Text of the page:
South Hams District Council’s executive when they met on Thursday afternoon agreed to the new order which will apply the following district wide provisions to dog walkers for the next three years from March 25.
The order introduced new restrictions around requiring dog owners to have the means to pick up dog waste, keep dogs on lead in certain areas, prevent dogs from accessing certain exclusion zones, and adds three new beaches to the list of where they are banned.
It followed a public consultation run last year in which more than 90 per cent of responders where in favour of public access to dog free beaches during peak seasonal times, allowing dogs free access to playing fields except when organised sport is in play when they must be on a lead, and carrying a means to pick up after their dogs.
Anyone breaching the rules could be subject to a £100 fine.
THE NEW PSPO RULES
All dog walkers must have means to pick up after their dog
Dogs must be on leads in car parks, cemeteries and churchyards, any fenced, hedged or walled pond, area of water or nature reserve, marked sports fields whilst organised sport is in progress, areas delineated as formal gardens, and Courtenay Park, Salcombe
Dogs are excluded from any fenced, hedged or walled children’s play area, any fenced, hedged or walled bowling green, any fenced, hedged or walled tennis court, any fenced, hedged or walled skateboard or BMX park, any fenced, hedged or walled putting green
Dogs are excluded between May 1 and September 30 between 10am and 7pm at Mouthwell Sands at Hope Cove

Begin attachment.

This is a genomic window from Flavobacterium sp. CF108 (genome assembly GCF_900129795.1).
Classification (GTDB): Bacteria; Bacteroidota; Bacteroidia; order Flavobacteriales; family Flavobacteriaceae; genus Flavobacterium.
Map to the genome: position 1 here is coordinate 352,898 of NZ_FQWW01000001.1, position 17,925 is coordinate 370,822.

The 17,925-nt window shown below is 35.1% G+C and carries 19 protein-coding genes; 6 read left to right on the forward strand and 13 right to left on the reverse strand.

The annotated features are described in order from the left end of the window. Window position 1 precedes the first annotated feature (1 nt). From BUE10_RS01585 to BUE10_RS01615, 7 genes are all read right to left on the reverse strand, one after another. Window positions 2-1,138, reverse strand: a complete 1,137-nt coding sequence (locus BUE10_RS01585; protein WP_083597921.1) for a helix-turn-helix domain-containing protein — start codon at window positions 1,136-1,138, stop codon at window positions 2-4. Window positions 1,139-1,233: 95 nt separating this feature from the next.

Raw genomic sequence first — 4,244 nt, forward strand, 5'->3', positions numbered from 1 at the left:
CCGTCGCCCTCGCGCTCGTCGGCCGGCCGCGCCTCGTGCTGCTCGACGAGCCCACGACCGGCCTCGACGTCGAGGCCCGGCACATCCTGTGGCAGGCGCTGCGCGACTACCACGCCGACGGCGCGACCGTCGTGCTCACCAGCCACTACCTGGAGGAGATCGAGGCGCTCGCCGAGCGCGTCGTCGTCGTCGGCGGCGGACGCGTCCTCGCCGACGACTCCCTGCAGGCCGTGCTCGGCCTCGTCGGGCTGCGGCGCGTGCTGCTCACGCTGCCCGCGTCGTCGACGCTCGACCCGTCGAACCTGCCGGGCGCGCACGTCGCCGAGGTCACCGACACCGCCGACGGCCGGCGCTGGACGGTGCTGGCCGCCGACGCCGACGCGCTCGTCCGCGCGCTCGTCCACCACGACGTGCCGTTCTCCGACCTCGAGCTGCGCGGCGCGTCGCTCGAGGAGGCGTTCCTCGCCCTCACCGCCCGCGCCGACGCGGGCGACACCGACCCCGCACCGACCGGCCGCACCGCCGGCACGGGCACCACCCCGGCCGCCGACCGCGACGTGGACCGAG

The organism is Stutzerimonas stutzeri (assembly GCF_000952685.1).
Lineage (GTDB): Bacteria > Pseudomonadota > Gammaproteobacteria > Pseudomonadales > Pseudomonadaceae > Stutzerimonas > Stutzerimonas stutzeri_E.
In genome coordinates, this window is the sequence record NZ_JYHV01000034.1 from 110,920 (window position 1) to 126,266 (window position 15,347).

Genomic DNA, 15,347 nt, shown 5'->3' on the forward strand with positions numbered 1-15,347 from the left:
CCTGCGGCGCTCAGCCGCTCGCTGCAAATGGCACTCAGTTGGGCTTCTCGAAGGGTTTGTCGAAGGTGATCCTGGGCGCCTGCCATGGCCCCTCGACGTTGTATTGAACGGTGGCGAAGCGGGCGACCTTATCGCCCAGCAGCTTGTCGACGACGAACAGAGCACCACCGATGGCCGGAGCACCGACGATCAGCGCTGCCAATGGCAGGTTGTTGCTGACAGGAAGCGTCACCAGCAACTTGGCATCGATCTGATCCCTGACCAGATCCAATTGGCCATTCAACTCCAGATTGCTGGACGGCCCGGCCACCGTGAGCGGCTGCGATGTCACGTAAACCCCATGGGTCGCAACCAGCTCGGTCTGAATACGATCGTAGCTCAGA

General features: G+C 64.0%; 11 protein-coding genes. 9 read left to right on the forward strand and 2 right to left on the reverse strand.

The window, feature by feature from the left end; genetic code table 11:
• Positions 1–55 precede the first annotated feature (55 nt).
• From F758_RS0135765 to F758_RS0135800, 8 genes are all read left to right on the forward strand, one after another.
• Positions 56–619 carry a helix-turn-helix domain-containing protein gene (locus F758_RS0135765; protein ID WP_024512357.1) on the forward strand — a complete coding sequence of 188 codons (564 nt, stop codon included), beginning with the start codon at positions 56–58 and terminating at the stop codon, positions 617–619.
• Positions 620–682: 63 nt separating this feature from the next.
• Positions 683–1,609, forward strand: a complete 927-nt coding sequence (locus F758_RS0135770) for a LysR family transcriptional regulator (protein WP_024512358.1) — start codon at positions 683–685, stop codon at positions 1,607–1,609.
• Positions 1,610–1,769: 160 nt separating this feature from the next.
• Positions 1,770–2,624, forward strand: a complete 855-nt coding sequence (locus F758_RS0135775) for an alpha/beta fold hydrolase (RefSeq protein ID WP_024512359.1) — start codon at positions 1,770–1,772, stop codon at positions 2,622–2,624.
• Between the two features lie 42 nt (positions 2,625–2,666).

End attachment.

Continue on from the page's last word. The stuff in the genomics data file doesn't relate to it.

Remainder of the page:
Dogs are excluded between May 1 and September 30 at all times at South Sands, Salcombe, except during Ferry operating times when dogs are permitted to cross the sands on a lead to embark and disembark to and from the ferry
Dogs are excluded between May 1 and September 30 at all times on the part of Bigbury Beach from the lifeguard steps to the high tide mark to the east
Honey Foskett, senior specialist for environmental health for South Hams, in her report to the meeting, added: “Feedback from Bigbury was diverse with opposing views at each end of the spectrum. The recommendation is to draw a line from the lifeguard hut steps to the beach allowing dogs to the west and no dogs to the east of the line. This will afford approximately a half and half split whilst allowing both groups to position themselves within the lifeguard patrolled area on the beach.”
Cllr Nicky Hopwood said though that she was disappointed that such a hard stance on dog on beaches was being taken. She added: “It seems a little bit old fashioned to not open up beaches to dogs, as dogs are part of a family, so I just think it is a little bit sad. I don’t own a dog, I own a fur daughter, so I will take her where I am allowed to take her.”
Cllr Jonathan Hawkins added that he shared her concerns, but said: “We have to make sure that the beaches are clean for tourists and residents and as they are so busy in the height of the summer, it is safer to have the orders, but we have to educate people to pick up after their dog better.”
Cllr Keith Baldry said that not everyone was a responsible dog owner, while leader of the council, Cllr Judy Pearce, added: “We have a number of beaches where dogs are welcome so they can go to the ones they are permitted, and we have a good spread and a good mix and everyone ought to be happy.”